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Cascade Matters is the blog of Cascade Educational Consultants. Cascade has extensive experience in policy development, advocacy, education reform, youth leadership, teaching and learning strategies, education collaborations and civic development. We are committed to ensuring schools create and sustain quality teaching and learning environments for all students to be successful in school and contribute to their communities as active principled citizens. Learn more about us.

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The Case for Intuition, Motivation and Engagement

Image: Hands Up
As a daily reader of many newspapers and education briefs I have been fascinated with stories that focus on school success. What recently impresses me is that the issues and strategies oft-mentioned in these stories of success are not standards, testing or even accountability but rather arts, motivation, engaging students, skill-building, play-based education, exercise programs and even a story of two teachers in Hawaii “using technology to engage students in history lessons” including teaching about the French Revolution using popular songs from Lady Gaga and other performers.

Sounds to me like these stories of school success build on the intuition and creativity of teachers as well as relevant student experiences.

Every teacher wants to be successful and feels certain strategies yield results better than others. These feelings come from their experiences as young students as well as strategies they have tried in their classrooms. It is through these engaging processes that teachers build both their competence and confidence to motivate and educate their students.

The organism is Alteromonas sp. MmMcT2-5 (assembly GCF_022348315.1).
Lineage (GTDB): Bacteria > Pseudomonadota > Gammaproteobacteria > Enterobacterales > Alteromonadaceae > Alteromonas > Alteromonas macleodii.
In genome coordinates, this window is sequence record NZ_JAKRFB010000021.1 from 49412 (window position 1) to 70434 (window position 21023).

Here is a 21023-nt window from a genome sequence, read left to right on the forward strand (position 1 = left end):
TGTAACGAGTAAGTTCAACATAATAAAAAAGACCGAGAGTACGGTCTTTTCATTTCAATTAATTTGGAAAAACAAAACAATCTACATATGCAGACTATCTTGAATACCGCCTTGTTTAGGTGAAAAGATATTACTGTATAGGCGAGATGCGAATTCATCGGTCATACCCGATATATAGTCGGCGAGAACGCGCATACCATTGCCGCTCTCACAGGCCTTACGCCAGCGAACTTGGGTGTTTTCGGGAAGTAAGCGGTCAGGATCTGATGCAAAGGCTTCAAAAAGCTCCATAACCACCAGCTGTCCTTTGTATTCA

I remember in the late 90’s when I had the privilege of working with middle school students identified as “at risk.” Our students were identified as “at risk” due to low grades, truancy and high potential to drop out of school. I found it very interesting that to a student they really did not demonstrate that they could not understand class content but rather they would not expand their learning.

This distinction between “cannot” and “will not” is the difference between educating and motivating. If one cannot do something then education is the key to increasing their knowledge and skills; on the other hand if one will not do something the key is motivation.

We found that most schools assume students who were less successful could not do the work, rather than would not do the work. We asked the students what would motivate them to work hard in school and expand their knowledge and skills and the answer always came back to “make the work relevant to our lives.”

The corresponding strategies we employed, with great assistance from the students, were engagement strategies. Implementing service and service-learning projects focusing on the environment (a keen interest of theirs); engaging them in the work place where they actually worked for four hours a day in a work environment; and integrating diverse physical activities such as New Games and other team-oriented sports.

These engagement strategies motivated them to see the relevance of education now and in the future and reoriented them to higher education aspirations.

As we go back to the various stories of school success I think it critical for teachers to use their intuition to create conditions and implement strategies that are motivating as well as educating for youth and themselves. Engagement is an effective strategy for all of us to increase our knowledge and skills necessary for school and life success.

About the author: Terry Pickeral, president Cascade Educational Consultants has extensive experience in policy development, advocacy, education reform, youth leadership, teaching and learning strategies, education collaborations and civic development. His commitment is to ensuring schools create and sustain quality teaching and learning environments for all students to be successful in school and contribute to their communities as active principled citizens.

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